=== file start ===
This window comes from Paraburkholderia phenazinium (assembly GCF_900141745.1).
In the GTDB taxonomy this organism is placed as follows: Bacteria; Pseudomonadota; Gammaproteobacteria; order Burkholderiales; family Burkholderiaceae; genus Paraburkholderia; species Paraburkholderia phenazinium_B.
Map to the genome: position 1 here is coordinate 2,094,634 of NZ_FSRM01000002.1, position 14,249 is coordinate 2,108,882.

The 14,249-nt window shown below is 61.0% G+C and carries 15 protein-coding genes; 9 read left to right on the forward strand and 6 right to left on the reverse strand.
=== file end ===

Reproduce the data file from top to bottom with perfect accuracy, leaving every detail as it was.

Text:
This window comes from Paraburkholderia phenazinium (assembly GCF_900141745.1).
In the GTDB taxonomy this organism is placed as follows: Bacteria; Pseudomonadota; Gammaproteobacteria; order Burkholderiales; family Burkholderiaceae; genus Paraburkholderia; species Paraburkholderia phenazinium_B.
Map to the genome: position 1 here is coordinate 2,094,634 of NZ_FSRM01000002.1, position 14,249 is coordinate 2,108,882.

The 14,249-nt window shown below is 61.0% G+C and carries 15 protein-coding genes; 9 read left to right on the forward strand and 6 right to left on the reverse strand.